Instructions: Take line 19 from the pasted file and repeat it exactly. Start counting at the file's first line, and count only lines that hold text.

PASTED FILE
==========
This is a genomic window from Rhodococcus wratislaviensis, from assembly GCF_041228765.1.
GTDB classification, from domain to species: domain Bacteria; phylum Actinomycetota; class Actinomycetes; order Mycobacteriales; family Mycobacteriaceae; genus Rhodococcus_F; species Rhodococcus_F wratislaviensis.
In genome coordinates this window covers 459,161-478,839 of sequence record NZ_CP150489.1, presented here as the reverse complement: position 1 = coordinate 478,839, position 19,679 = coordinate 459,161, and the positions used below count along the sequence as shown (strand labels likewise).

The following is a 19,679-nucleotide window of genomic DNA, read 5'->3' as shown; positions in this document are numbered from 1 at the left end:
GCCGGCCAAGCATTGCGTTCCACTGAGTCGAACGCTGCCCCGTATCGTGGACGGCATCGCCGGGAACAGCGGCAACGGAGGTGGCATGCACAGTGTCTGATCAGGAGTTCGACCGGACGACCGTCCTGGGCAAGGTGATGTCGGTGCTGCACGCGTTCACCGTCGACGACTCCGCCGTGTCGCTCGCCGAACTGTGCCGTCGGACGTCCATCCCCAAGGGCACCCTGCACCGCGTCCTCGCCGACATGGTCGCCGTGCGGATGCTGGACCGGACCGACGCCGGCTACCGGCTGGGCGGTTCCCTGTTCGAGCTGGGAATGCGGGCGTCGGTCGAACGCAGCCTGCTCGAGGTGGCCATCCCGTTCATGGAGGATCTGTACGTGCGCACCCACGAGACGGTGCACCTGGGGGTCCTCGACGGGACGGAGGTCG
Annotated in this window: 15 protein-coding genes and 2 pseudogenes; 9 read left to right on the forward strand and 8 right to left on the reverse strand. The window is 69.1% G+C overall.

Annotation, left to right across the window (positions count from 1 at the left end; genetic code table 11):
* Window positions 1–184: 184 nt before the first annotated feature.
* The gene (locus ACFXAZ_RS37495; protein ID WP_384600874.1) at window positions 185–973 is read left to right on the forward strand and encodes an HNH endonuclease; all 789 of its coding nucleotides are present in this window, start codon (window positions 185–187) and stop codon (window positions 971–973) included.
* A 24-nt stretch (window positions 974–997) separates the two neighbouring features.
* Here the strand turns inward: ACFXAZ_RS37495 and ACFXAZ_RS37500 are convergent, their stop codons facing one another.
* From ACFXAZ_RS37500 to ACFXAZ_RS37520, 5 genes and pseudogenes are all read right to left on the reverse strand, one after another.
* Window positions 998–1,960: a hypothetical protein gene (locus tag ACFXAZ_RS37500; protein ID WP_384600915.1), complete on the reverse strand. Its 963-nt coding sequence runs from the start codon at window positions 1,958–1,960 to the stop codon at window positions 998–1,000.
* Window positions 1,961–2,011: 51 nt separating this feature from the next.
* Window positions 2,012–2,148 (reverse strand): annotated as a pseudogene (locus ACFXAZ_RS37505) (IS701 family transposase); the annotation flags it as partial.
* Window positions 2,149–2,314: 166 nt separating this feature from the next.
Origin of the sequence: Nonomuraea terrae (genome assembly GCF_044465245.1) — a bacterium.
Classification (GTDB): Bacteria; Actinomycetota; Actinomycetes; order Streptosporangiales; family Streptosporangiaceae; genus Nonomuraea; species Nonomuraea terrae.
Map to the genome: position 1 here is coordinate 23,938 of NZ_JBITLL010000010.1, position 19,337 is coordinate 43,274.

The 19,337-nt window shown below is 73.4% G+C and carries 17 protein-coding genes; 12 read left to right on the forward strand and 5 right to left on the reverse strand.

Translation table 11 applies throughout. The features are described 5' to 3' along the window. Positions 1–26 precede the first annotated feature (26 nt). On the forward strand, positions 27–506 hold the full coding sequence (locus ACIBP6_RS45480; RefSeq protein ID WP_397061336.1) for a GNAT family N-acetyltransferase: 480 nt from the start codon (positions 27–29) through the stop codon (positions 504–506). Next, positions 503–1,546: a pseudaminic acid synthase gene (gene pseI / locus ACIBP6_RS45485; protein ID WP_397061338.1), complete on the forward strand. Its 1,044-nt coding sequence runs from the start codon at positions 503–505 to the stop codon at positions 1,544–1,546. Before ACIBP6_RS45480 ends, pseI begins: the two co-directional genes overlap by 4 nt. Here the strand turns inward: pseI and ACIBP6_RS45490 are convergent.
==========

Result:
Map to the genome: position 1 here is coordinate 23,938 of NZ_JBITLL010000010.1, position 19,337 is coordinate 43,274.